Thursday, January 27, 2011
Doesn't Fly North: A Distinct Difference Amongst Cultures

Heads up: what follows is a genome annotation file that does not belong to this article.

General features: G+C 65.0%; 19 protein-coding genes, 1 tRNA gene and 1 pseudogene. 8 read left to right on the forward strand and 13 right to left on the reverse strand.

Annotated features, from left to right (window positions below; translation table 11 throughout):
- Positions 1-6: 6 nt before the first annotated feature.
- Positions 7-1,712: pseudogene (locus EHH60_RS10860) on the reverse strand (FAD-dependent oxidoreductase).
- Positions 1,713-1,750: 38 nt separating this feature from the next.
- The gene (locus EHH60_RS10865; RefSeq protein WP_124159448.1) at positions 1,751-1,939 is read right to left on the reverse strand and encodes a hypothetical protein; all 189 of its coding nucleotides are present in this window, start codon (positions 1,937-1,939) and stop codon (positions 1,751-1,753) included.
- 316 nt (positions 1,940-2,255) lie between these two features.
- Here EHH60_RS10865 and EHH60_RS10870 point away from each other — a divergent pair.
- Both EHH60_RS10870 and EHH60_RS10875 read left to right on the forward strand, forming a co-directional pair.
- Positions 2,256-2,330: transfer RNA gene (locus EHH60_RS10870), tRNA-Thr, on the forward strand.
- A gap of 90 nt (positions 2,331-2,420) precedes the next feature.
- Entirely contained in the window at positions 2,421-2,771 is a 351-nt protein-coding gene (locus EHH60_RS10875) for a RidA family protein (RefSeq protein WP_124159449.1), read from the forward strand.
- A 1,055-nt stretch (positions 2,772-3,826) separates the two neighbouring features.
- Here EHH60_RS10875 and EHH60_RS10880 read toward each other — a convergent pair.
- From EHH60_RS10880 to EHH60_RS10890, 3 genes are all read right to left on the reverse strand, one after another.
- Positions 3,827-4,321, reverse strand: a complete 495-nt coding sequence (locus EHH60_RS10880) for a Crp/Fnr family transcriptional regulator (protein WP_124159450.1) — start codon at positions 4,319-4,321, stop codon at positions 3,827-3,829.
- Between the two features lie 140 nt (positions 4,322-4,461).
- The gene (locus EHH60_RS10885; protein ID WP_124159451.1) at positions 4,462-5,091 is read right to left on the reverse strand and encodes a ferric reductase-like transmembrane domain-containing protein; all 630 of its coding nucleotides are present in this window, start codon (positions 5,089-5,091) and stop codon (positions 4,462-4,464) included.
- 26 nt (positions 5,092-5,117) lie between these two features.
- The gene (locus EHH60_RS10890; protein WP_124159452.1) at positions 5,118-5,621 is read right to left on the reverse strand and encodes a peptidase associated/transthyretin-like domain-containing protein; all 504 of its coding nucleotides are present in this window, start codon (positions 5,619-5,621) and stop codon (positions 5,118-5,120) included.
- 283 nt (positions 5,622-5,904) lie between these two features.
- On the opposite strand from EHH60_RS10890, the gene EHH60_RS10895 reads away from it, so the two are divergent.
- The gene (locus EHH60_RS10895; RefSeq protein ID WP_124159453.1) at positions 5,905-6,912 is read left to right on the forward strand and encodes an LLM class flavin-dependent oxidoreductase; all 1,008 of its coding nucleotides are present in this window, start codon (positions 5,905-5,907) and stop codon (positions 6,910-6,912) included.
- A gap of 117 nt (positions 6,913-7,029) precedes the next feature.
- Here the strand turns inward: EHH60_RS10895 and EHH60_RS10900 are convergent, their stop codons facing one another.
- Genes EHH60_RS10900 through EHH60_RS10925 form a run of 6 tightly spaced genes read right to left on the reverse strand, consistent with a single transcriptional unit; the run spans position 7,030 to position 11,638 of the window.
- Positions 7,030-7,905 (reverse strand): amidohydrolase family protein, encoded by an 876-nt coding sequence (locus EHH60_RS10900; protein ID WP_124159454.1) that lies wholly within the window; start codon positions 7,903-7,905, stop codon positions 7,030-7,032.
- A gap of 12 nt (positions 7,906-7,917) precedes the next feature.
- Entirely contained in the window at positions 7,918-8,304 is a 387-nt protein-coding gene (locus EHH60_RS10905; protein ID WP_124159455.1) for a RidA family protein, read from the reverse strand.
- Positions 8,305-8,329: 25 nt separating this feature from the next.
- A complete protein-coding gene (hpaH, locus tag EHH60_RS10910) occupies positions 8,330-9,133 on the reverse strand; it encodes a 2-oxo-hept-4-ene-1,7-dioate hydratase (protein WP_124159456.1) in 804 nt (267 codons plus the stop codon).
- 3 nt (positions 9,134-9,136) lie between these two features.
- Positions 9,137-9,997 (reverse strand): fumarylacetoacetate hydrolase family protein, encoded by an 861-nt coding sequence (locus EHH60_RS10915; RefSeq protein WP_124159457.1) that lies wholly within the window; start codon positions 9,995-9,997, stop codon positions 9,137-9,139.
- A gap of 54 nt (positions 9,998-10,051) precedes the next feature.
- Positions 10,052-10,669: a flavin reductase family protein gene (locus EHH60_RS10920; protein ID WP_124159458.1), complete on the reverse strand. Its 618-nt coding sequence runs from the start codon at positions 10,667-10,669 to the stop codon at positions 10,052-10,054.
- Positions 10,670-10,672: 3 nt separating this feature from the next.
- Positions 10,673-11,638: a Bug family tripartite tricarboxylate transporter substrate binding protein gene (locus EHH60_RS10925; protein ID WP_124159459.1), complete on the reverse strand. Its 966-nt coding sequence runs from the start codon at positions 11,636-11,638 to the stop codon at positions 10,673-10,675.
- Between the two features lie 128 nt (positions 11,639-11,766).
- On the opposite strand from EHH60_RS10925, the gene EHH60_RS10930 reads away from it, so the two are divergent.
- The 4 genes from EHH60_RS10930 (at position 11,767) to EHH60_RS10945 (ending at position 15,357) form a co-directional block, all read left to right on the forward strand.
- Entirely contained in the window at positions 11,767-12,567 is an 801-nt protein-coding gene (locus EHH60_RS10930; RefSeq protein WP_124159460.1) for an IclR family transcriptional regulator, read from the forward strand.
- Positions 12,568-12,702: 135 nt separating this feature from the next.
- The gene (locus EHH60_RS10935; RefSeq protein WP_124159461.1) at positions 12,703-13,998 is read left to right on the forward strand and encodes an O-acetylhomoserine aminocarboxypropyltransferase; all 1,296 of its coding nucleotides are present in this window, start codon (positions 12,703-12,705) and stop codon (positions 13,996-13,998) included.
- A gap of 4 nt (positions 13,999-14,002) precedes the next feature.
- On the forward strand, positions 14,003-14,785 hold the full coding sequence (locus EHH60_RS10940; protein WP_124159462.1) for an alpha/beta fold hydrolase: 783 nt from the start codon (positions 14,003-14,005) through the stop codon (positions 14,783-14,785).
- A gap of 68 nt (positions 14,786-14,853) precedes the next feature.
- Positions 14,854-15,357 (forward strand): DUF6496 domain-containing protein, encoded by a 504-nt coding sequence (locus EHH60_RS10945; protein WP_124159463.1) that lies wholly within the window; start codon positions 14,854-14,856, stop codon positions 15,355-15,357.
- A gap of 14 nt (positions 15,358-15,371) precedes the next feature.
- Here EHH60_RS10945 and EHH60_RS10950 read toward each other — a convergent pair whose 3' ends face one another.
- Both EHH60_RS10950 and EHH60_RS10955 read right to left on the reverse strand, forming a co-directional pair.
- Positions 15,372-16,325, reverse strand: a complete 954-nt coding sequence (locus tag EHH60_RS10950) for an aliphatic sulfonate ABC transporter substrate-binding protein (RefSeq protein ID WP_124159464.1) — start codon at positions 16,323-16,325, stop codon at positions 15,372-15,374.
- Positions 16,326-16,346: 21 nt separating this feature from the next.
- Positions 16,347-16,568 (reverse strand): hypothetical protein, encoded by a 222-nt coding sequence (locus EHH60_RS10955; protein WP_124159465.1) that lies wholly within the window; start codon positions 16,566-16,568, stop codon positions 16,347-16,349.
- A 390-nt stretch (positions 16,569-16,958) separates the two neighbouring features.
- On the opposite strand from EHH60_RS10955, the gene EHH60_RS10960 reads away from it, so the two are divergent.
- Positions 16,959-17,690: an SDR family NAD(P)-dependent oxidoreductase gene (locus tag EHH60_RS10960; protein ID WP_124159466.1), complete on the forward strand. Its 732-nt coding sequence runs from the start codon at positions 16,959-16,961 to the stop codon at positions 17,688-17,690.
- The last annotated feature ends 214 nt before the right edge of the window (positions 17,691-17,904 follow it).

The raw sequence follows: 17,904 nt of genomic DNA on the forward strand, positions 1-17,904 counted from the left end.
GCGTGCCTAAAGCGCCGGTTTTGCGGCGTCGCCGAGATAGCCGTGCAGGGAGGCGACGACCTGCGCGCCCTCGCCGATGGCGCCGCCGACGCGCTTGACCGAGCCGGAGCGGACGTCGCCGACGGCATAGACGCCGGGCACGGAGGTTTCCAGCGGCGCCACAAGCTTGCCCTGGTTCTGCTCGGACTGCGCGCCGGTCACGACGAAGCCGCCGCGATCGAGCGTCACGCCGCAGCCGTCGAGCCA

I was introduced to the telenovela and its importance in Latin American countries early in my Spanish studies. Even though it was a brief introduction, I was taught the importance of el despecho and el amor in Spanish speaking countries. However, even after my introduction I still thought of telenovelas as the Spanish version of a soap opera with curvy women which have no problem showing a little more skin than their American TV counterparts. I do realize that there are many more differences between telenovelas and soap operas other than the degree of sexuality and level of how risqué, however I feel strongly that this higher level of sexuality in telenovelas is a testament for how different the American culture and Latin American cultures really are. For example, it came no surprise to me that the intro to Trapos Íntimos was altered for airtime in the U.S. and our class’ initial reaction to the clip is a perfect example why. Sexual relations in TV have come a long way in American television from early TV shows like “The Brady Bunch” (although not a Soap Opera) where it was mere assumption made by viewers that Mr. and Mrs. Brady sleep in the same bed to Soap Operas like “The Guiding Light” that show more passionate relations. While the amount of risqué scenes in modern American television has certainly increased, it still isn’t comparable to some of the clips of the Brazilian, Argentinean, and Venezuelan telenovelas. I feel this will always be a distinct difference between American and Latin American television and culture. This difference is also present in aspects other than television. I’ve studied a little bit of advertising in Latin American countries and the use of sex in advertisements for Latin American brands. Latin American beer ads would never fly in the U.S. It is funny how open Colombian beer ads are with sexuality when at the same time alcohol advertising in the U.S. is a risky subject. A mere google search would be enough to convey the differences between U.S. and Colombian beer advertisements. One point I found interesting in lecture was the fact that Mexican culture is more conservative than that of Central and South American countries. I haven’t learned much about Latin cultures for reasons other than improvements in my grammatical and language skills, which has unfortunately resulted in me grouping a lot of America’s neighbors to the South as having similar, almost identical cultures. I am looking forward to learning more about the differences and similarities between the Central and South American countries through their telenovelas and other forms of entertainment.